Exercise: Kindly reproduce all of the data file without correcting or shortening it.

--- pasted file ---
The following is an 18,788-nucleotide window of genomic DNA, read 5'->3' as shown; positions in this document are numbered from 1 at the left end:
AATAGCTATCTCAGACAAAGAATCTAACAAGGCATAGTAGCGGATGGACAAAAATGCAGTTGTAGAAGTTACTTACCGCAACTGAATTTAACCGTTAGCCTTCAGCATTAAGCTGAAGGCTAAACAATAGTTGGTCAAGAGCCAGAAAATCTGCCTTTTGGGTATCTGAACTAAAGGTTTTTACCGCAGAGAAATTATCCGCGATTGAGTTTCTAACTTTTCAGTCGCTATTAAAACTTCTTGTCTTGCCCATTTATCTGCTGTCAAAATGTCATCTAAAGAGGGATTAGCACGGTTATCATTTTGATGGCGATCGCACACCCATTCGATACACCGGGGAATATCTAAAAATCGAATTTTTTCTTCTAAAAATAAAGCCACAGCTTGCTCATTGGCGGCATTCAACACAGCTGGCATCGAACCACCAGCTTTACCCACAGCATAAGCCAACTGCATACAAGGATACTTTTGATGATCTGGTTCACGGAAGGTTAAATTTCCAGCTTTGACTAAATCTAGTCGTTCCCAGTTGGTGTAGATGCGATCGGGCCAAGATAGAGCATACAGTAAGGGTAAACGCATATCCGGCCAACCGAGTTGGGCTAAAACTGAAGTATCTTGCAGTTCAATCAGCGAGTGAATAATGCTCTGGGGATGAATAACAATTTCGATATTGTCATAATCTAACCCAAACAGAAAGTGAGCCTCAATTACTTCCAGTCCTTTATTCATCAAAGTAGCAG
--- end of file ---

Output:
The following is an 18,788-nucleotide window of genomic DNA, read 5'->3' as shown; positions in this document are numbered from 1 at the left end:
AATAGCTATCTCAGACAAAGAATCTAACAAGGCATAGTAGCGGATGGACAAAAATGCAGTTGTAGAAGTTACTTACCGCAACTGAATTTAACCGTTAGCCTTCAGCATTAAGCTGAAGGCTAAACAATAGTTGGTCAAGAGCCAGAAAATCTGCCTTTTGGGTATCTGAACTAAAGGTTTTTACCGCAGAGAAATTATCCGCGATTGAGTTTCTAACTTTTCAGTCGCTATTAAAACTTCTTGTCTTGCCCATTTATCTGCTGTCAAAATGTCATCTAAAGAGGGATTAGCACGGTTATCATTTTGATGGCGATCGCACACCCATTCGATACACCGGGGAATATCTAAAAATCGAATTTTTTCTTCTAAAAATAAAGCCACAGCTTGCTCATTGGCGGCATTCAACACAGCTGGCATCGAACCACCAGCTTTACCCACAGCATAAGCCAACTGCATACAAGGATACTTTTGATGATCTGGTTCACGGAAGGTTAAATTTCCAGCTTTGACTAAATCTAGTCGTTCCCAGTTGGTGTAGATGCGATCGGGCCAAGATAGAGCATACAGTAAGGGTAAACGCATATCCGGCCAACCGAGTTGGGCTAAAACTGAAGTATCTTGCAGTTCAATCAGCGAGTGAATAATGCTCTGGGGATGAATAACAATTTCGATATTGTCATAATCTAACCCAAACAGAAAGTGAGCCTCAATTACTTCCAGTCCTTTATTCATCAAAGTAGCAG